# How can we speak math?

Saturday, December 9, 2006 - 2:00pm - 2:30pm

EE/CS 3-180

Richard Fateman (University of California, Berkeley)

Surprisingly, we can speak mathematics to a computer probably more rapidly and accurately than handwriting. Even better is to speak and use pointing or handwriting. A combination may allow us to identify and cancel errors in one mode or another. In some cases speaking may be more convenient than typing, even for rapid typists: many mathematical symbols missing on the keyboard can be easily spoken. Even without venturing into Greek, handwriting or even typing fifty million is probably slower and more error-prone than speaking it.

Pursuing the goal of effectively speaking small pieces of mathematics, we wondered how hard it would be to speak arbitrarily long sections of mathematics, including nested complex expressions.

We first describe programs for the inverse problem: computer generation of mathematical speech. In so doing we find that we need to suggest a few speaking conventions to overcome the unfortunately ambiguous and inconsistent common usages of mathematics.

Then we consider tools and guidelines to make it more plausible for humans to speak full mathematical formulas so they can be recognized by a computer using a speech recognizer program.

We describe our prototype programs which do somewhat less than we propose, but are effective in that speech can either be used alone, or used to fill in boxes (superscripts, etc.) or larger pieces, or for choosing alternatives from plausible symbol recognition from handwriting. We believe the principle barriers to engineering a more complete program can be overcome, though a driving application may be essential for refining prototypes into useful programs. This paper is not intended to be the last word on the subject, but to expose problems and approaches relevant to the task.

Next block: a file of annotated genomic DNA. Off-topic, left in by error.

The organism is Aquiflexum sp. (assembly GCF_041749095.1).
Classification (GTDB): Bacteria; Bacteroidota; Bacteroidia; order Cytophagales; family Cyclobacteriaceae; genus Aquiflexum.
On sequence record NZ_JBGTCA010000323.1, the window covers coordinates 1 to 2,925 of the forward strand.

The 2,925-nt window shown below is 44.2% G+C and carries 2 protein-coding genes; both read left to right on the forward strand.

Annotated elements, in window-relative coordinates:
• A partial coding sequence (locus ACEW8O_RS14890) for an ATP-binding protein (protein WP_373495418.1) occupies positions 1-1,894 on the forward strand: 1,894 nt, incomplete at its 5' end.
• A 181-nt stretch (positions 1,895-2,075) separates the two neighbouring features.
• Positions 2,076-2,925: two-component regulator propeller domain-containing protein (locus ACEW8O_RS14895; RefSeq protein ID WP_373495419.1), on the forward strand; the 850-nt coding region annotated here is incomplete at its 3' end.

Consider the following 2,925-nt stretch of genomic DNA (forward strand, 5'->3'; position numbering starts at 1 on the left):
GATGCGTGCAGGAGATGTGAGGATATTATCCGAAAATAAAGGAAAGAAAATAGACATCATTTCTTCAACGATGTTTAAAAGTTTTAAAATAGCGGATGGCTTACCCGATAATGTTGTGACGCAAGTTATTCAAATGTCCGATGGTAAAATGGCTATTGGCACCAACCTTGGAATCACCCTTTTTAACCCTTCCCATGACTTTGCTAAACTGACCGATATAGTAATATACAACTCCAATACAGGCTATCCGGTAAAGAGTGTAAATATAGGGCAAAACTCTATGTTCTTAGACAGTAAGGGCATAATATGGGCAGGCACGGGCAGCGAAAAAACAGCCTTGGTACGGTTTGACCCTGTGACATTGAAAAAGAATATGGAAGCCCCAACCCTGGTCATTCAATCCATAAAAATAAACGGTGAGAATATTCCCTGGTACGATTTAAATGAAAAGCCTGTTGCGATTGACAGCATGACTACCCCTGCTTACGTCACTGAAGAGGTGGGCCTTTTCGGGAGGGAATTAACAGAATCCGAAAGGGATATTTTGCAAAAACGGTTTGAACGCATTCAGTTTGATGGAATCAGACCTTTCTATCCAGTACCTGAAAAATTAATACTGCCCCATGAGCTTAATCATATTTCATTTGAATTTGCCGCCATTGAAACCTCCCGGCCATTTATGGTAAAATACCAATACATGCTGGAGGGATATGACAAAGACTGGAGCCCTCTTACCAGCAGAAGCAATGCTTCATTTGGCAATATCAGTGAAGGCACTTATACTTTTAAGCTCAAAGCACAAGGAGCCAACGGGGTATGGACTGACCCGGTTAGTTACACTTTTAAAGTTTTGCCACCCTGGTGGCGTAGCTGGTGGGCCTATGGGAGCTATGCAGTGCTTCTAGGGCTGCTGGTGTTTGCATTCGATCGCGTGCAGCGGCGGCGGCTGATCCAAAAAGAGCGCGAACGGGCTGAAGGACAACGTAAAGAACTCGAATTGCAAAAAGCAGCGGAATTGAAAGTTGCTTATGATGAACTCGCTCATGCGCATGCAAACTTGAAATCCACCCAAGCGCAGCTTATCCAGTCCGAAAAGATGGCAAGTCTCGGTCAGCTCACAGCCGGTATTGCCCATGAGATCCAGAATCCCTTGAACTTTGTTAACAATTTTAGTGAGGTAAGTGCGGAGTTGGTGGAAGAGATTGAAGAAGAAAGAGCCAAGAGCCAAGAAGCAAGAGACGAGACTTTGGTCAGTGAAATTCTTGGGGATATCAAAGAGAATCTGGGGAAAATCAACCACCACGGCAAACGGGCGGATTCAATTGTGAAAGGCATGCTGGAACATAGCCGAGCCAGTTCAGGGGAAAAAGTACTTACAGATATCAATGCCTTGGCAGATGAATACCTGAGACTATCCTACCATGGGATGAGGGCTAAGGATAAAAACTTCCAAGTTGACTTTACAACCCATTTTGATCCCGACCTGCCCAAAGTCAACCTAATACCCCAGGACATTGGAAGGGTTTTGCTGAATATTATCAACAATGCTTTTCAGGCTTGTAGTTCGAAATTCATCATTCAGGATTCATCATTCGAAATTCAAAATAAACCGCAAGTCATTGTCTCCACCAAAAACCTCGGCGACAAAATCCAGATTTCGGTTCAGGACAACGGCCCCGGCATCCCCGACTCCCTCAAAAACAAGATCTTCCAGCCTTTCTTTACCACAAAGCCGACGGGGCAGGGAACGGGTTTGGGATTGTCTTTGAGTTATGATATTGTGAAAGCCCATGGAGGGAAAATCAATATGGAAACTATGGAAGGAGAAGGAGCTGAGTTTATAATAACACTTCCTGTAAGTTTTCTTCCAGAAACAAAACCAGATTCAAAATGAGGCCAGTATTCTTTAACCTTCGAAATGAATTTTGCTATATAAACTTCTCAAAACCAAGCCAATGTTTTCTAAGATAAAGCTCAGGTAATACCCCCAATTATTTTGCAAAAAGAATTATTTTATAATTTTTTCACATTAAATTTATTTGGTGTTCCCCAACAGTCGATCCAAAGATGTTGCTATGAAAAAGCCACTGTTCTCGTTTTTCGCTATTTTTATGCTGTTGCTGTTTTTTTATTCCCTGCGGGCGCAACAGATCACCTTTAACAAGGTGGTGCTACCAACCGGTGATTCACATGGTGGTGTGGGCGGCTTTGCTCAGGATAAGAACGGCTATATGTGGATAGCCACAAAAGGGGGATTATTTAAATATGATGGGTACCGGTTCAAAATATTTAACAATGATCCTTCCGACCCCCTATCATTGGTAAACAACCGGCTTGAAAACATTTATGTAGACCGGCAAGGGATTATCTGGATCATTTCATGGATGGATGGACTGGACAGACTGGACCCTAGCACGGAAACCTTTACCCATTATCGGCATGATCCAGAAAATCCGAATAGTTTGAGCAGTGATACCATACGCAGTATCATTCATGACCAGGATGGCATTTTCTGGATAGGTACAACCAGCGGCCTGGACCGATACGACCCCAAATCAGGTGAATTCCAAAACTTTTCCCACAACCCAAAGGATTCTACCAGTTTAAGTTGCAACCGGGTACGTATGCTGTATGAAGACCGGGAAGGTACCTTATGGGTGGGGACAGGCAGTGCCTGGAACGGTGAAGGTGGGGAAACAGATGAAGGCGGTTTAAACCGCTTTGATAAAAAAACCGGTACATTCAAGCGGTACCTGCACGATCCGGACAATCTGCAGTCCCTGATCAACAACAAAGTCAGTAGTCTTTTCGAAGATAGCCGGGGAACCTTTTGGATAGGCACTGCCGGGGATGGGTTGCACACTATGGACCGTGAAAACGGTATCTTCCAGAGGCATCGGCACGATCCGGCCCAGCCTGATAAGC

Pursuing the goal of effectively speaking small pieces of mathematics, we wondered how hard it would be to speak arbitrarily long sections of mathematics, including nested complex expressions.

We first describe programs for the inverse problem: computer generation of mathematical speech. In so doing we find that we need to suggest a few speaking conventions to overcome the unfortunately ambiguous and inconsistent common usages of mathematics.

Then we consider tools and guidelines to make it more plausible for humans to speak full mathematical formulas so they can be recognized by a computer using a speech recognizer program.

We describe our prototype programs which do somewhat less than we propose, but are effective in that speech can either be used alone, or used to fill in boxes (superscripts, etc.) or larger pieces, or for choosing alternatives from plausible symbol recognition from handwriting. We believe the principle barriers to engineering a more complete program can be overcome, though a driving application may be essential for refining prototypes into useful programs. This paper is not intended to be the last word on the subject, but to expose problems and approaches relevant to the task.